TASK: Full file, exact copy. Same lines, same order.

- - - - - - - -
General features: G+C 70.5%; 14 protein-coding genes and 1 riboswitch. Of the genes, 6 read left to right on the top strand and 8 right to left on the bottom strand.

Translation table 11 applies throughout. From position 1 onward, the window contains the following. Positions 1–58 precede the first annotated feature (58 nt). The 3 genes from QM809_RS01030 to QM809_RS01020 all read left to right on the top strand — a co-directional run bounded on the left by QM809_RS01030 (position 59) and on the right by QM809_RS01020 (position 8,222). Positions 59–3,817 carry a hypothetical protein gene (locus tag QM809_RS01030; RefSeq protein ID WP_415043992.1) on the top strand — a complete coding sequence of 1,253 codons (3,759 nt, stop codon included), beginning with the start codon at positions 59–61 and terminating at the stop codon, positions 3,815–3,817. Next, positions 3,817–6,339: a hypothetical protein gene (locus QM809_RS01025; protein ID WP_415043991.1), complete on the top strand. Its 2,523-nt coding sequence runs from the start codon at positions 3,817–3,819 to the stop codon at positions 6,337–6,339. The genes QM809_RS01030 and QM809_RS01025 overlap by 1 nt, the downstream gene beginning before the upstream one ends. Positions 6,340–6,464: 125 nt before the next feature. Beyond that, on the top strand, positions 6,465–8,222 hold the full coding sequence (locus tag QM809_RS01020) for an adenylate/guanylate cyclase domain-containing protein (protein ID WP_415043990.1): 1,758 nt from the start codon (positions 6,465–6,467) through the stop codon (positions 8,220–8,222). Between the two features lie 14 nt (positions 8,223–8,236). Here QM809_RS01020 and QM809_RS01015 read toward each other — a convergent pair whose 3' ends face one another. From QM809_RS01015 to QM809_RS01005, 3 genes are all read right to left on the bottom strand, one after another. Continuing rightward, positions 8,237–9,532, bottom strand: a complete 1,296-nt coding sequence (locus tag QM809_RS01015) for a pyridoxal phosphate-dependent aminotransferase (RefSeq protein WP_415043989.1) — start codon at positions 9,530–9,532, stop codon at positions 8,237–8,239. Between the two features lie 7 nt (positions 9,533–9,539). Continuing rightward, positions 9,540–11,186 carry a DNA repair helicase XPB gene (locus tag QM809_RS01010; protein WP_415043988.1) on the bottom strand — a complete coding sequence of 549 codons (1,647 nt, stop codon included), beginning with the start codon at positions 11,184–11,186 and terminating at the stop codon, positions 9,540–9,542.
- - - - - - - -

General features: G+C 70.5%; 14 protein-coding genes and 1 riboswitch. Of the genes, 6 read left to right on the top strand and 8 right to left on the bottom strand.

Translation table 11 applies throughout. From position 1 onward, the window contains the following. Positions 1–58 precede the first annotated feature (58 nt). The 3 genes from QM809_RS01030 to QM809_RS01020 all read left to right on the top strand — a co-directional run bounded on the left by QM809_RS01030 (position 59) and on the right by QM809_RS01020 (position 8,222). Positions 59–3,817 carry a hypothetical protein gene (locus tag QM809_RS01030; RefSeq protein ID WP_415043992.1) on the top strand — a complete coding sequence of 1,253 codons (3,759 nt, stop codon included), beginning with the start codon at positions 59–61 and terminating at the stop codon, positions 3,815–3,817. Next, positions 3,817–6,339: a hypothetical protein gene (locus QM809_RS01025; protein ID WP_415043991.1), complete on the top strand. Its 2,523-nt coding sequence runs from the start codon at positions 3,817–3,819 to the stop codon at positions 6,337–6,339. The genes QM809_RS01030 and QM809_RS01025 overlap by 1 nt, the downstream gene beginning before the upstream one ends. Positions 6,340–6,464: 125 nt before the next feature. Beyond that, on the top strand, positions 6,465–8,222 hold the full coding sequence (locus tag QM809_RS01020) for an adenylate/guanylate cyclase domain-containing protein (protein ID WP_415043990.1): 1,758 nt from the start codon (positions 6,465–6,467) through the stop codon (positions 8,220–8,222). Between the two features lie 14 nt (positions 8,223–8,236). Here QM809_RS01020 and QM809_RS01015 read toward each other — a convergent pair whose 3' ends face one another. From QM809_RS01015 to QM809_RS01005, 3 genes are all read right to left on the bottom strand, one after another. Continuing rightward, positions 8,237–9,532, bottom strand: a complete 1,296-nt coding sequence (locus tag QM809_RS01015) for a pyridoxal phosphate-dependent aminotransferase (RefSeq protein WP_415043989.1) — start codon at positions 9,530–9,532, stop codon at positions 8,237–8,239. Between the two features lie 7 nt (positions 9,533–9,539). Continuing rightward, positions 9,540–11,186 carry a DNA repair helicase XPB gene (locus tag QM809_RS01010; protein WP_415043988.1) on the bottom strand — a complete coding sequence of 549 codons (1,647 nt, stop codon included), beginning with the start codon at positions 11,184–11,186 and terminating at the stop codon, positions 9,540–9,542.